ETF Disrupters Set Sights on Insurance Industry

PowerShares’ co-founders are re-entering asset management, this time with the first exchange-traded fund lineup that will mimic annuities and bank structured products.

Jason Alden/Bloomberg

Jason Alden/Bloomberg

Bruce Bond and John Southard, who co-founded Invesco’s PowerShares, are returning to the exchange-traded fund industry with the first ETFs to offer benefits found only in bank structured products and annuities.

The ETFs, which have not yet been approved by the Securities and Exchange Commission, are so-called defined outcome products, which are rules-based and have pre-determined returns on the upside and capped losses on the downside.

Structured notes offered by banks and insurance company annuities provide similar benefits, but charge hefty fees and contractually lock up investor money. Bond and Southard’s new ETFs, which will be subadvised by Milliman Financial Risk Management, will be priced at under 1 percent, a fraction of the cost for similar insurance and bank products. The ETFs will all track the Standard & Poor’s 500 stock index.

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Bond, now chief executive of Innovator Capital Management, said he only wanted to come back to the industry if he could offer something brand new.

“There was no reason to do this unless we could offer real innovation again,” he said. The new ETFs will appeal to institutions and individuals who want to invest, but also want protection from a market that is richly valued, Bond added.


“People really want to have a way to invest in the market and know they have upside in the marketplace, but their downside is protected,” he said. The new ETFs will provide exposure to the S&P up to a pre-determined cap, with their downsides protected on three of the products. One fund will offer investors protection up to a 10 percent loss; another will offer protection up to a 15 percent loss; and a third will offer protection from a 5 percent loss to a 35 percent loss. Two other ETFs in the lineup will offer enhanced exposure on the upside; one of those will come with no downside protection. Bond couldn’t provide further details because the products are still in registration.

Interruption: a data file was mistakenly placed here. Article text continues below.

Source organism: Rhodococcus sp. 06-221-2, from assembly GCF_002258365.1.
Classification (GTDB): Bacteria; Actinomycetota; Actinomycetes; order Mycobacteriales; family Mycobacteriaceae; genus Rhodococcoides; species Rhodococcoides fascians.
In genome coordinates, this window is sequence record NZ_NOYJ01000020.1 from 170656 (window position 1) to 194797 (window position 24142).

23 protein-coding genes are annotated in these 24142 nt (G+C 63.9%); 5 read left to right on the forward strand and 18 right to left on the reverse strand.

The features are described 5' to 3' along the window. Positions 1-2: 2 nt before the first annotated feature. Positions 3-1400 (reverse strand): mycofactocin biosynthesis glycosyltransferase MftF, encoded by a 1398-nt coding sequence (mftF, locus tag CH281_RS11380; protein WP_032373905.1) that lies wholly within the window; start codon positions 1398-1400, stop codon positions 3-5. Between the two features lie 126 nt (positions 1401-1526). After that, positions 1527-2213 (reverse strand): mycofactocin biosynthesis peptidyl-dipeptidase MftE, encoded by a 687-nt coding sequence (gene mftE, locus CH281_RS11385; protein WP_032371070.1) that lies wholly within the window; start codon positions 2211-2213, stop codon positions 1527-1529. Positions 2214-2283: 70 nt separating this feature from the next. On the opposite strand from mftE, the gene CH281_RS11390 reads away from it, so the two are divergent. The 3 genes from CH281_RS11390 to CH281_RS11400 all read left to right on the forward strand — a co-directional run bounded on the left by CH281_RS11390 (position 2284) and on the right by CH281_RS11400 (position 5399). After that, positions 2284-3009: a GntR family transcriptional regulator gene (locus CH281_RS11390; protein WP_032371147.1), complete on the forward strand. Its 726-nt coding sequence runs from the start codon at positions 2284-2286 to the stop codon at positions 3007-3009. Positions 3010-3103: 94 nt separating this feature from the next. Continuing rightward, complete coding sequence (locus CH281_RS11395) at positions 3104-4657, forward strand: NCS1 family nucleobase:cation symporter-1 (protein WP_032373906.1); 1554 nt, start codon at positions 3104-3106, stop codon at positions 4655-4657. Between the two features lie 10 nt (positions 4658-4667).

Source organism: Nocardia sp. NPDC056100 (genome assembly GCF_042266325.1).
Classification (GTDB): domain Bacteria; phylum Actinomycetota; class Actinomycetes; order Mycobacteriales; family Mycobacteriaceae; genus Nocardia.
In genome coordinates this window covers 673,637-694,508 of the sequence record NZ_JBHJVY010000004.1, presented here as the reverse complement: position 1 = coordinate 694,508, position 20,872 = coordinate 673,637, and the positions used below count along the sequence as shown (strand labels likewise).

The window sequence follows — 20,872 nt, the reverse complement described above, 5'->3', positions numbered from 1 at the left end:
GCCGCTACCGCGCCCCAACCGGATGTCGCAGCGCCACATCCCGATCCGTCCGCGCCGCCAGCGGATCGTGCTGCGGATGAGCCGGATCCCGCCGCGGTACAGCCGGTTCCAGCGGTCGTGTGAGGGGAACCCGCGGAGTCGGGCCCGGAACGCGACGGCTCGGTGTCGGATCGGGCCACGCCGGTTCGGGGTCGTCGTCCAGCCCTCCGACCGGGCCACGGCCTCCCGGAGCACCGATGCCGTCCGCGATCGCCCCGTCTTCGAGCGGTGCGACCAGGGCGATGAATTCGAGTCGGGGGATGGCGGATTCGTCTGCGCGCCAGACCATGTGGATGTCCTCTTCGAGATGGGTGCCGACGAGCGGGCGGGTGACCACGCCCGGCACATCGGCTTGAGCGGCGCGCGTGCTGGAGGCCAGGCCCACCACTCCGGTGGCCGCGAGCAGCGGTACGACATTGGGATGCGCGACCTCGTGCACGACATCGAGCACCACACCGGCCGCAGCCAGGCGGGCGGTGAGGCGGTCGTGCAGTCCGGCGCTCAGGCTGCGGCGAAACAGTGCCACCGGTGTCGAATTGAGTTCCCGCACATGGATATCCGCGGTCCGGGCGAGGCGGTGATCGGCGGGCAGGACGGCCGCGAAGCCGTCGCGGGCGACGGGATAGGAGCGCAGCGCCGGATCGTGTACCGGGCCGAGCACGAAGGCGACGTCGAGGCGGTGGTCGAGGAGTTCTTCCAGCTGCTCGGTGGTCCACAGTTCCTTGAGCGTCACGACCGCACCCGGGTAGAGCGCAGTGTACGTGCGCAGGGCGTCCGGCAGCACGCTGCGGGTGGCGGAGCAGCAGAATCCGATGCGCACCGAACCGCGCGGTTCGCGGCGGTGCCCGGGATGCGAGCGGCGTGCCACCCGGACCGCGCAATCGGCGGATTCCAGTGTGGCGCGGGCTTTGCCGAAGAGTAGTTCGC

The ETFs will hold a basket of S&P 500 options to construct the defined outcomes. Investors need to hold the ETF for one year before they get the return profile defined by the fund.

Bond compared the potential of the new ETFs to the impact of PowerShares, which launched the first smart beta and factor-based funds.

“Smart beta was a new challenge for the mutual fund industry, forcing them to add more value,” he said. “We look at the insurance world in the same way with these particular products.”

In May, Bond and Southard bought Innovator Capital Management, which runs the Innovator ETF Trust based on an exclusive arrangement with Investor’s Business Daily. The ETF tracks growth companies in the IBD 50 Index.

Bond and Southard had founded ETF provider PowerShares Capital Management in 2002 and sold it to Invesco in 2006. Bond became CEO of PowerShares and grew it to $41 billion, the fourth largest ETF family, before retiring in 2009.